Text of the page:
Funeral will keep Blackhawks’ Patrick Kane from playing Coyotes
BY MARK POTASH Staff Reporter February 5, 2014 11:09PM
Updated: February 6, 2014 12:29AM
ANAHEIM, Calif. — Patrick Kane was on the ice for 16 minutes, 18 seconds in a 2-0 victory Wednesday by the Blackhawks against the Anaheim Ducks. But Kane will miss the game Friday night against the Phoenix Coyotes to attend his grandfather’s funeral, which will be held that morning in Buffalo, N.Y.
Donald Kane, 87, died Monday in Buffalo. Coach Joel Quenneville said Kane was to leave for Buffalo later Wednesday night.
Kane has missed 12 games in his seven-year career. He has played in 269 of the last 270 games, missing only the regular-season finale last year when Quenneville rested him before the playoffs. Kane was told of his grandfather’s death just before the Hawks played the Los Angeles Kings at Staples Center on Monday. He had two goals and an assist in a 5-3 victory.
‘‘He was one of my great friends growing up,’’ a tearful Kane said after that game. ‘‘He lived next door to me my whole childhood. . . . He came to a lot of my hockey games. But I think he was more worried about grades and [me] being a good kid. It was a tough day for sure.’’
Rest vs. rust
The Blackhawks have 10 players participating in the Sochi Olympics. The rest of the team will have 20 days between games. After playing at Phoenix on Friday night, the Hawks don’t play again until Feb. 27 against the Rangers in New York.
‘‘I don’t think we’ve ever visited this extended time away,’’ Quenneville said. ‘‘I’m going to have to rely on the trust that these guys are going to be ready, rested. The rusty part — hopefully if they are [rusty], we’ll have enough time to get it off them. But I expect these guys to be fresh when you come out of the Olympic break.’’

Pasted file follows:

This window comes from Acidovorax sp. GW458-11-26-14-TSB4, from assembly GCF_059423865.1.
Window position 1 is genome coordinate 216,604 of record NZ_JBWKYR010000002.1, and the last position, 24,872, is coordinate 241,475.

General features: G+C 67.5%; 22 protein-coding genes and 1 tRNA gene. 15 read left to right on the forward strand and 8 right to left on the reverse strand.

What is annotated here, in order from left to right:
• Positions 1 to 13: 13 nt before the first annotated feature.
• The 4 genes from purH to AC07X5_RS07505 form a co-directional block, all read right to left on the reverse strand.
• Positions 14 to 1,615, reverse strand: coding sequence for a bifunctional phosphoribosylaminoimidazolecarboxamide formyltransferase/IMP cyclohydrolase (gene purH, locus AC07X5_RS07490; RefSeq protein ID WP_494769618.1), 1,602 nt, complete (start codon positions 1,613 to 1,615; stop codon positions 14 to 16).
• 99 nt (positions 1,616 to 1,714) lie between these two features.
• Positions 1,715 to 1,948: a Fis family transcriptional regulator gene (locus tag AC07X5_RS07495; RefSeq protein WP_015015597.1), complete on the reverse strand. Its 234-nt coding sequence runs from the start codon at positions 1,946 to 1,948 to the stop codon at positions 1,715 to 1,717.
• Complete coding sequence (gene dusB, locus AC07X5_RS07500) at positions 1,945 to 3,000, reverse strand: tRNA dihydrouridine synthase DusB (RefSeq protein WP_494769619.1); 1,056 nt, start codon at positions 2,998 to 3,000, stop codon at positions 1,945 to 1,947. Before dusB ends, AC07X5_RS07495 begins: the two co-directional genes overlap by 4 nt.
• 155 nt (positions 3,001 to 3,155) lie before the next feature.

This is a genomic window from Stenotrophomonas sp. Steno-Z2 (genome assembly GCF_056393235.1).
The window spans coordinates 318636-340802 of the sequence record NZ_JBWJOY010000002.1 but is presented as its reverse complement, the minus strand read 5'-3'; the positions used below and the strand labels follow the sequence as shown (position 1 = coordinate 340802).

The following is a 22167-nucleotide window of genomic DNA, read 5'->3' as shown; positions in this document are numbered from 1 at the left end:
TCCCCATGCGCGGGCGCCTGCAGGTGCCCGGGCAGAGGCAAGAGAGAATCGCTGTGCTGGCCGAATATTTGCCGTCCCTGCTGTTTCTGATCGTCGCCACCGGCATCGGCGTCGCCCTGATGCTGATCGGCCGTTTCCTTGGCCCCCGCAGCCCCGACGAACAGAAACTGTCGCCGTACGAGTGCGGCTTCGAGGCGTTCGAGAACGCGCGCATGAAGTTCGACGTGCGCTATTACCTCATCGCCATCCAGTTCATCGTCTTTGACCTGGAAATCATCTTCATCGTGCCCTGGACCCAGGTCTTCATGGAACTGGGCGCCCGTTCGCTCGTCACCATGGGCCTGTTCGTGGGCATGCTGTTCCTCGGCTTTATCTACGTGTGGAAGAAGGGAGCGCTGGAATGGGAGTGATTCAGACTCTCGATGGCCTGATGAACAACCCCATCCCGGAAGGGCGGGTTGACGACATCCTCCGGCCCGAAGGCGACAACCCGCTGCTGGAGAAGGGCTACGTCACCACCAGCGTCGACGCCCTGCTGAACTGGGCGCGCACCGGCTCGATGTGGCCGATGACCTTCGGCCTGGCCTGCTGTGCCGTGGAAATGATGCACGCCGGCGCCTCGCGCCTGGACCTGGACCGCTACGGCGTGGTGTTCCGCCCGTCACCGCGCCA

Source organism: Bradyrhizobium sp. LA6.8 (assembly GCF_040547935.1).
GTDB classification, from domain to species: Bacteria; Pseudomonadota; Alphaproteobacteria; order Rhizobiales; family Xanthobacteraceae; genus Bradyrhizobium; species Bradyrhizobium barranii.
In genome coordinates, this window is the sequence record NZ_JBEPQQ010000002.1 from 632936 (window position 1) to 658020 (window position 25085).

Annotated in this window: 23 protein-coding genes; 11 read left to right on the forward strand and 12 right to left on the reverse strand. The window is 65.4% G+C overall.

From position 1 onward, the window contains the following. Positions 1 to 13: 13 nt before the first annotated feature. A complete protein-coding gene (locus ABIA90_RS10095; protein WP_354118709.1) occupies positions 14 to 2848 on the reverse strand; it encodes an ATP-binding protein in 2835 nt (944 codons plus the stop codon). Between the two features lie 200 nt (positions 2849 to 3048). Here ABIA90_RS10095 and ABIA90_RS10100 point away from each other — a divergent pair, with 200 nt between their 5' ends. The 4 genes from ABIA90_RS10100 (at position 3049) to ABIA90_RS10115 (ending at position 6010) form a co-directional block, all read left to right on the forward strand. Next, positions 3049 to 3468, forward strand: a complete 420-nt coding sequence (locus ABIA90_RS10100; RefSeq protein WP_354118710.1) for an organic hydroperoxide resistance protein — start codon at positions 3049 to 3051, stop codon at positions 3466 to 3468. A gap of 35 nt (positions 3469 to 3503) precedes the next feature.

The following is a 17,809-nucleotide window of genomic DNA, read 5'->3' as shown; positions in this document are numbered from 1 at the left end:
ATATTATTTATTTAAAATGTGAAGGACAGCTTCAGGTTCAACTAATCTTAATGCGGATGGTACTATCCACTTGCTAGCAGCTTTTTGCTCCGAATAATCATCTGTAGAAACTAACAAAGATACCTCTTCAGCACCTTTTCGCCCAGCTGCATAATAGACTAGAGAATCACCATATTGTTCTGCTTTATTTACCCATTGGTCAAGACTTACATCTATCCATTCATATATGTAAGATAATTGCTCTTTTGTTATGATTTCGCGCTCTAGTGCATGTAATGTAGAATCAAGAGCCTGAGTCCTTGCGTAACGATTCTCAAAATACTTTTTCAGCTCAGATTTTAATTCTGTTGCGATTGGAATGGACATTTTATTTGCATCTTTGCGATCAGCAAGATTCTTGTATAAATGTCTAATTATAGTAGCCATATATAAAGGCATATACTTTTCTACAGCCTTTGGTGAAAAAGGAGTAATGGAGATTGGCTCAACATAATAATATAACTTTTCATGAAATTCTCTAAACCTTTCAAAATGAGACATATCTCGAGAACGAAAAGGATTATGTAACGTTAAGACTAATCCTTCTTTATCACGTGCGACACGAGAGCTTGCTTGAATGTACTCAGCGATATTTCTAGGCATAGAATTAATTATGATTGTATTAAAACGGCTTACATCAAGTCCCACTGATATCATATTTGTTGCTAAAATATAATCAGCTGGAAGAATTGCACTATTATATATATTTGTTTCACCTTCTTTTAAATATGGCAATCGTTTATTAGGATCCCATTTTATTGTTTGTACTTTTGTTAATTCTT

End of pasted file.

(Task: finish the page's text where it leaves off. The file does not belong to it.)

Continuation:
Backup goaltender Antti Raanta is particularly vulnerable to the layoff. He has started just four games since Jan. 1 and finished three of them.
Quenneville said he’s counting on Raanta to keep himself sharp. There isn’t much else he can do, officially.
‘‘It’s a good question,’’ Quenneville said. ‘‘He works hard. I expect him to keep busy and come right back fresh and energized.’’
Jonathan Toews came into Wednesday night’s game in a faceoff slump: 17-31 (35.4 percent). It’s statistically the worst stretch of his career. His 20.8 percentage (5-16) against the Kings was his lowest in a full game in the last five seasons. Toews was 10th in the NHL in faceoff percentage (55.8). He was second last season (59.9).
He bounced back with a 55-percent effort (11-for-20) against the Ducks.
‘‘He had a real tough night the one night it was very noticeable,’’ Quenneville said. ‘‘But Jonny gives you a chance on those ones that aren’t in our favor.’’